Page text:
Fight 'World Opinion' Propaganda

By Blankley, Tony | Tribune-Review/Pittsburgh Tribune-Review, August 6, 2006 | Go to article overview

Fight 'World Opinion' Propaganda


Blankley, Tony, Tribune-Review/Pittsburgh Tribune-Review


"The object of life is not to be on the side of the majority but to escape finding oneself in the ranks of the insane," said Marcus Aurelius, the Roman emperor and stoic philosopher.

It's an appealing thought, but there is something to say for being in the insane majority. After all, it is decidedly unpleasant to be opposed by an insane majority. You could ask Israel right at the moment -- or for that matter for the past 3,000 years.

Whether technically insane, or merely wrong, ignorant, weak, stupid or malicious, the majority of people around the world -- what we respectfully call "world opinion" -- are rarely right about much of anything. That, in a nutshell, is why the world is in the shape it is -- and always has been.

Even the world's most powerful and stubborn men have felt the need to pay their respects to world opinion -- unwise a thing as world opinion usually is. Even Adolf Hitler, with all his insane hate and contempt for mankind (plus the strongest military force in the world at the time), felt the need to call his unprovoked invasion of Poland a "counterattack" in a Reichstag speech.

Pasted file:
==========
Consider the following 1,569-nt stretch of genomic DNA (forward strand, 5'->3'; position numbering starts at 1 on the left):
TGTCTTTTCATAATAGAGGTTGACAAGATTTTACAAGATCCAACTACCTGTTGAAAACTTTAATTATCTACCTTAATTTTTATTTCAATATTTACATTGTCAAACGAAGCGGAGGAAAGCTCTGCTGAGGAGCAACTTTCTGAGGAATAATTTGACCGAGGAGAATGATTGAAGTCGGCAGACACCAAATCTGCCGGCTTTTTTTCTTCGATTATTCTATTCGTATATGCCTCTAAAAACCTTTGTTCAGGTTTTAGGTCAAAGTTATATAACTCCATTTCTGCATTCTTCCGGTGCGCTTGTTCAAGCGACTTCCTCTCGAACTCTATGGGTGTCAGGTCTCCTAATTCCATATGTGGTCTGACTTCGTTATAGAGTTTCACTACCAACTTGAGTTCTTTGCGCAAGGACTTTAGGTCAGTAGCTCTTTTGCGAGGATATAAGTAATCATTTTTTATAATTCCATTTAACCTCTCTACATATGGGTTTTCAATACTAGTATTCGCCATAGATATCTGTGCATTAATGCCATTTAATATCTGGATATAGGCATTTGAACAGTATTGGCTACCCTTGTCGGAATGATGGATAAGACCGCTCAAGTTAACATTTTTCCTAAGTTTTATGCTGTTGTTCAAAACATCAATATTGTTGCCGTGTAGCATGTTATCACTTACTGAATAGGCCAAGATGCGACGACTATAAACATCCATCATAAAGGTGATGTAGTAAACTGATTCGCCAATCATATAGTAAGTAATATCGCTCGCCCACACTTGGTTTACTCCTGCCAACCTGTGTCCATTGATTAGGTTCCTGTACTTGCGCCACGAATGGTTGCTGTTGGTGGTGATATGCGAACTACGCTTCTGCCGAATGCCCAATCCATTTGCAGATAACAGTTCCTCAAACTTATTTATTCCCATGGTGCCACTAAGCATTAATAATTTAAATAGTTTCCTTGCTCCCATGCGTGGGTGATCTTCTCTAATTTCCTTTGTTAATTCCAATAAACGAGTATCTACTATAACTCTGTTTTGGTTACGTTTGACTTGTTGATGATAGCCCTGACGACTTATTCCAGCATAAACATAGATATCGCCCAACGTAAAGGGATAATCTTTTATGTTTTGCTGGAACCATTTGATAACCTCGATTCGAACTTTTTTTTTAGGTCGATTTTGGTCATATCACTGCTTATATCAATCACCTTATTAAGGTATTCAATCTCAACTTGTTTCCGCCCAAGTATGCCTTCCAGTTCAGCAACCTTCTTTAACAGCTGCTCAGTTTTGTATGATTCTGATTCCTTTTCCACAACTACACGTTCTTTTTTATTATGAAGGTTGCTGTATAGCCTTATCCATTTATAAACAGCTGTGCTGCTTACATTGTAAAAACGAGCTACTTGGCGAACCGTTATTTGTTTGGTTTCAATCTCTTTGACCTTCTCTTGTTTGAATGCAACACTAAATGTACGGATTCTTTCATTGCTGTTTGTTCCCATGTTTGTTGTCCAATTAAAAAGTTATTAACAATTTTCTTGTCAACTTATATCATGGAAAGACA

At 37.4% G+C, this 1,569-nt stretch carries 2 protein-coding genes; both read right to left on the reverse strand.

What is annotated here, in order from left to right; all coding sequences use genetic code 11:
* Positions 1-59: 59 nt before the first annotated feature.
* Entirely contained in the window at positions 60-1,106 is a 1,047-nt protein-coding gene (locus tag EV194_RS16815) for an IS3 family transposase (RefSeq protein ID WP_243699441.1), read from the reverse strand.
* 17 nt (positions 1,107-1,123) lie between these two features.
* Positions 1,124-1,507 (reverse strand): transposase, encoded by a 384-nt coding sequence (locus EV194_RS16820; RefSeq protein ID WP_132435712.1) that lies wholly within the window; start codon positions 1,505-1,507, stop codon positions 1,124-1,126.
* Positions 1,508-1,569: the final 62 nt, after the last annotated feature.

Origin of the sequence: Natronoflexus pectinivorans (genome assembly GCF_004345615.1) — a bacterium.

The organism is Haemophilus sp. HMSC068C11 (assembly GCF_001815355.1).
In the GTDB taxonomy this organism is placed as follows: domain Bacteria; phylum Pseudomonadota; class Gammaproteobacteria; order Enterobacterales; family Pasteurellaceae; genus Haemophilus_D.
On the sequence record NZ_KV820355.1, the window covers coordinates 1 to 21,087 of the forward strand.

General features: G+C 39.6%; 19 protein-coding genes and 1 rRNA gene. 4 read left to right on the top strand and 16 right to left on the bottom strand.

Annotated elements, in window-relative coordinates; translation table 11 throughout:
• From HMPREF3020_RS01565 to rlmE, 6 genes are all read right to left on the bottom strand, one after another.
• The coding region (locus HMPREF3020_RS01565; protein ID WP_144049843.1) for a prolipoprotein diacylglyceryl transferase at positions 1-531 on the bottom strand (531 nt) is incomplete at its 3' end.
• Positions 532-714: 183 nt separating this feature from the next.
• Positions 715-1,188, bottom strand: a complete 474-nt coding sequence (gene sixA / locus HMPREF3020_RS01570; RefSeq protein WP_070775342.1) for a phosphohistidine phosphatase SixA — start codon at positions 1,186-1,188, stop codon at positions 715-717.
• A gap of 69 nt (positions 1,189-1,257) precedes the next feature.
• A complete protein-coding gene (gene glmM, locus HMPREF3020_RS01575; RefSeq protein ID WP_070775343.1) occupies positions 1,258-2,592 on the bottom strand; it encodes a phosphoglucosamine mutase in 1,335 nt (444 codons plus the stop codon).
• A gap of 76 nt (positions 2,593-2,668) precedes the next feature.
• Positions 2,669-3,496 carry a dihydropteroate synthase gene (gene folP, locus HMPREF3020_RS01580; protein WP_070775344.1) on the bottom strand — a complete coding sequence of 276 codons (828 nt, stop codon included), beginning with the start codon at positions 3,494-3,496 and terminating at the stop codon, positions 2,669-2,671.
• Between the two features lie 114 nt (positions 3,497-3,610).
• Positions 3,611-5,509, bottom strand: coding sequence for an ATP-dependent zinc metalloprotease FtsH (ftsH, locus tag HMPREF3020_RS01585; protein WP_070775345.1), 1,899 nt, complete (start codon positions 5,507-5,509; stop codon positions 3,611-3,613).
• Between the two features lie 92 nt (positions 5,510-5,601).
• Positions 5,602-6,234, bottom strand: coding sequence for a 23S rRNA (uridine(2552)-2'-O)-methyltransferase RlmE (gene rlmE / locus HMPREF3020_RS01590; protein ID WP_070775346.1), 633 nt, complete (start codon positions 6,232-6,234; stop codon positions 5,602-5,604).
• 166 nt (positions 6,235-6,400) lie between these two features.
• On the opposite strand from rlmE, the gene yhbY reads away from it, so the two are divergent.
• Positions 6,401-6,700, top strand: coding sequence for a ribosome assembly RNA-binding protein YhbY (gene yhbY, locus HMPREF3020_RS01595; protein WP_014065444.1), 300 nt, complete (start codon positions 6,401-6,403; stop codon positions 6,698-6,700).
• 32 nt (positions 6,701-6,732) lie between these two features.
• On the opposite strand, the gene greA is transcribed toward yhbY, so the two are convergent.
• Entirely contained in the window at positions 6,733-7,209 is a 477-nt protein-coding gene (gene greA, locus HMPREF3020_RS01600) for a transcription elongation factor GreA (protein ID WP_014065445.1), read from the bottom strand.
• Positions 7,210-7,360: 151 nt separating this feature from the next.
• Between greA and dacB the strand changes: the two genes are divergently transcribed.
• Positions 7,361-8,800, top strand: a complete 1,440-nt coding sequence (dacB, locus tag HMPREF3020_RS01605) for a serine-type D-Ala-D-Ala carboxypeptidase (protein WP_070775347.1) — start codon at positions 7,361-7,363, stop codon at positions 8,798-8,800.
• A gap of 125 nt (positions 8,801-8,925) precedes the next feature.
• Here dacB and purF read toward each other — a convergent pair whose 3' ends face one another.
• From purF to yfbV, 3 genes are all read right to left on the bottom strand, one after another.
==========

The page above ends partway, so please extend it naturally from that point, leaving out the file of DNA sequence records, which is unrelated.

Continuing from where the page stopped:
Of course, there was no Polish attack to "counter." He carefully preceded that lie with headlines the previous week in the German press such as "Three German Passenger Planes Shot At By Poles." Once again, there were no Polish deprivations of Germans -- except in the Nazi headlines. (If you were watching CNN et al. last week, these headlines might seem vaguely familiar.)

But the lesson from all this is that as confident (or overconfident) as Hitler was at the time, he recognized that he could gain something by manipulating world opinion with propaganda. It is vital to understand that while world opinion may be just the random collective judgment of mankind -- it is usually not random, but rather, in part at least, a propaganda-manipulated opinion.

Currently, the United States and Israel find themselves confronting a world opinion that is being shaped and manipulated by unfriendly others and by the residue of historic malevolence. Thus the question arises: How should Israel and the United States respond to the growing negative world opinion concerning the current Hezbollah-Israeli war?

Naturally, the Europeans, the United Nations and the mainstream media -- the current majority in world opinion -- implore America and Israel to renounce Israel's and America's efforts at self- defense from the hostility of radical Islamist terror. …

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